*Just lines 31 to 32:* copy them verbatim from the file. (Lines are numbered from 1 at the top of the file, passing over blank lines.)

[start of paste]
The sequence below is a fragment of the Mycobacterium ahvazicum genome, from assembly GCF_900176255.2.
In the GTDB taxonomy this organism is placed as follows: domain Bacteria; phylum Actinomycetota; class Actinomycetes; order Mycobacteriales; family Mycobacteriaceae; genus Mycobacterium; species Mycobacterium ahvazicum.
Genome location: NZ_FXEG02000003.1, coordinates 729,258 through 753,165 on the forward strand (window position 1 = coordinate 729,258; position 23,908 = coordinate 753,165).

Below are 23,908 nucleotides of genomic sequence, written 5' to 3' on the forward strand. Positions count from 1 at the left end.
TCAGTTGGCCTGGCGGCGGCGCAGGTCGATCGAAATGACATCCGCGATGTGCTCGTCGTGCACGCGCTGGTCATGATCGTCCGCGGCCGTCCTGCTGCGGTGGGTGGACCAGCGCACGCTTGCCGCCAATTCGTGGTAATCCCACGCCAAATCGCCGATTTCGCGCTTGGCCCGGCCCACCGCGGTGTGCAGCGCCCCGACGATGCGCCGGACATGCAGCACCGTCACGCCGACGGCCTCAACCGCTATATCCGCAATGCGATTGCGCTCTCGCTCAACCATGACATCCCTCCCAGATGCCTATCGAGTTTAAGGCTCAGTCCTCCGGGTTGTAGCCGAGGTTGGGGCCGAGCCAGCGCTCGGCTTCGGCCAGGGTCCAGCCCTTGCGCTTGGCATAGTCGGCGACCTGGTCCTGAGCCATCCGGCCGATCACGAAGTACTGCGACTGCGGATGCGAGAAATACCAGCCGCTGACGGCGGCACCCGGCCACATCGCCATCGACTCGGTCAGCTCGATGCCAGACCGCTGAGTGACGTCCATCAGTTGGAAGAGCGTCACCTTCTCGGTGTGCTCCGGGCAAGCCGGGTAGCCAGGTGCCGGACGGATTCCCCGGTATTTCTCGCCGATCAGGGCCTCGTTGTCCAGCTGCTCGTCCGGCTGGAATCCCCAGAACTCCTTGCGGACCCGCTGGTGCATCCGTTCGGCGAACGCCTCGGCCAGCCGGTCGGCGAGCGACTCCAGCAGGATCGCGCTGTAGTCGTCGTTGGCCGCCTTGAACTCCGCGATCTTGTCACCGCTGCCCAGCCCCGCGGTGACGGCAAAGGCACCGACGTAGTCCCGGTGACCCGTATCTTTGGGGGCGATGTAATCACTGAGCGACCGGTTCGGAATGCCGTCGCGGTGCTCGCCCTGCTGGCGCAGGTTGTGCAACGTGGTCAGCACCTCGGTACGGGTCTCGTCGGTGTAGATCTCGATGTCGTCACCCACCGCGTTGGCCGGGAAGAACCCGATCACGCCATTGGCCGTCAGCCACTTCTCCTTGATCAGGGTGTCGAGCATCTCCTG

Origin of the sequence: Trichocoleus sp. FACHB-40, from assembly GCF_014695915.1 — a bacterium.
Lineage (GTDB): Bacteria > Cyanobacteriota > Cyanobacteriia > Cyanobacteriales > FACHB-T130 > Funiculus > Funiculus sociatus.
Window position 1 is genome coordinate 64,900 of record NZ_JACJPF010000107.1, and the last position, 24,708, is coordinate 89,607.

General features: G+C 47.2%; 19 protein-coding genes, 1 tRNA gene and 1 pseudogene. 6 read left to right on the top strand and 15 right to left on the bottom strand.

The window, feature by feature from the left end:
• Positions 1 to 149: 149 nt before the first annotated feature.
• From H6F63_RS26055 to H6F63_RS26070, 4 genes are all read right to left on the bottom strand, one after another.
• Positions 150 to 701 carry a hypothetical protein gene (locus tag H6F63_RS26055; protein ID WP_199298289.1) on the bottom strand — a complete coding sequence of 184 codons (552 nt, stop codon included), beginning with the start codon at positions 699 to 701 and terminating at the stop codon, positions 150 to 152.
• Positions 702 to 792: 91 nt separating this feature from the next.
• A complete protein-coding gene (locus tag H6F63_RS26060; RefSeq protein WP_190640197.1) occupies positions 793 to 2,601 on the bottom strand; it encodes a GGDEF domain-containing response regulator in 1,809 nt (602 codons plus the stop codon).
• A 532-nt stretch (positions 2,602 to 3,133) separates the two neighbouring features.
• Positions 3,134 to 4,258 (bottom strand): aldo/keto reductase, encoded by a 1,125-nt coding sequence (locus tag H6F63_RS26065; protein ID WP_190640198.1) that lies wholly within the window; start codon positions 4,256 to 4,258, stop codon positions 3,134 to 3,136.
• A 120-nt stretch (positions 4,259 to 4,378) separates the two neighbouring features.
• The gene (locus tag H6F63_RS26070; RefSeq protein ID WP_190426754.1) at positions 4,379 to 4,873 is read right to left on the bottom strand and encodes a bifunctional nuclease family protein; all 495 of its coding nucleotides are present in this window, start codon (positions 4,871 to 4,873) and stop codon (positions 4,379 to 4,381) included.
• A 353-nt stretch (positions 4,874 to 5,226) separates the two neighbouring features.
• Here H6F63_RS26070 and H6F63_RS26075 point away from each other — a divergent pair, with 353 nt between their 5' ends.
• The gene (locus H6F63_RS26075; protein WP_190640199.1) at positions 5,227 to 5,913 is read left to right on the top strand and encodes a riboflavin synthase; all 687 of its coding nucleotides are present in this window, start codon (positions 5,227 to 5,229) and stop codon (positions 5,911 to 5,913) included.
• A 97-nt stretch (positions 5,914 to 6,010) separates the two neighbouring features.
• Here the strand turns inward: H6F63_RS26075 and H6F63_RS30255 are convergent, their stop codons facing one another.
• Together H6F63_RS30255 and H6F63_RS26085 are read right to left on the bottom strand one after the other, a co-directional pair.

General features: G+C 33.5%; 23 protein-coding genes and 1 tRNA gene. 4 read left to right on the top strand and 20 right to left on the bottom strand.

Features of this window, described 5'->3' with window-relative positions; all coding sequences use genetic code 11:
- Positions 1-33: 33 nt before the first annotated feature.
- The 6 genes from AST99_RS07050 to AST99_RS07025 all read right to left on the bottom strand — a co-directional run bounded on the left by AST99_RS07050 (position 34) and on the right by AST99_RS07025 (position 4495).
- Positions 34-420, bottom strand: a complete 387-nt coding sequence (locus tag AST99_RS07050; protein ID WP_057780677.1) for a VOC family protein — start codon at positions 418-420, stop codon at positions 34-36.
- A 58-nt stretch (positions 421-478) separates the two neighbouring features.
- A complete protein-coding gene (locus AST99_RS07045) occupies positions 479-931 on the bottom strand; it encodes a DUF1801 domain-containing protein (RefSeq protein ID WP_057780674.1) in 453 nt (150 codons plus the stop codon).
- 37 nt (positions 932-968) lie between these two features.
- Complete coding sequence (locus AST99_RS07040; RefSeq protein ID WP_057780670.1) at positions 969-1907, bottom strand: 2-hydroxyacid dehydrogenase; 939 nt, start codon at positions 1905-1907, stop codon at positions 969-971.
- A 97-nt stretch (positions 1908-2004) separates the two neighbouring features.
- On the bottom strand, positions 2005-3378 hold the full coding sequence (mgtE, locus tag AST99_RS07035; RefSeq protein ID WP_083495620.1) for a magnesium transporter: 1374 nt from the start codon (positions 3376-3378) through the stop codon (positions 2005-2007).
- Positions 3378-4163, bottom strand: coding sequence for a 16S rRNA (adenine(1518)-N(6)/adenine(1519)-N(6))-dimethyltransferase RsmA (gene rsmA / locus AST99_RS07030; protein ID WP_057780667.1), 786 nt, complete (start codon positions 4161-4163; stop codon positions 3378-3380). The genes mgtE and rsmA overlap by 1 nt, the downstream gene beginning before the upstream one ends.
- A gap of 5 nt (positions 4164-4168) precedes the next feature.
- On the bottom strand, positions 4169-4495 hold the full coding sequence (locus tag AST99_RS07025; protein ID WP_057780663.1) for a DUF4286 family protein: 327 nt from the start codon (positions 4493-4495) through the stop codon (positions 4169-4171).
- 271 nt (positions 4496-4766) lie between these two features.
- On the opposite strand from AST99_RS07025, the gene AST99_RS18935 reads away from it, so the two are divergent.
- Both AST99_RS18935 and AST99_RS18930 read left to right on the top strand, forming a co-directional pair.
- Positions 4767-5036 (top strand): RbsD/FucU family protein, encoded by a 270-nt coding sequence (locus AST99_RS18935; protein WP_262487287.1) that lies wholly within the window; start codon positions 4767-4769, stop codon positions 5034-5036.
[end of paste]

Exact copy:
- A 58-nt stretch (positions 421-478) separates the two neighbouring features.
- A complete protein-coding gene (locus AST99_RS07045) occupies positions 479-931 on the bottom strand; it encodes a DUF1801 domain-containing protein (RefSeq protein ID WP_057780674.1) in 453 nt (150 codons plus the stop codon).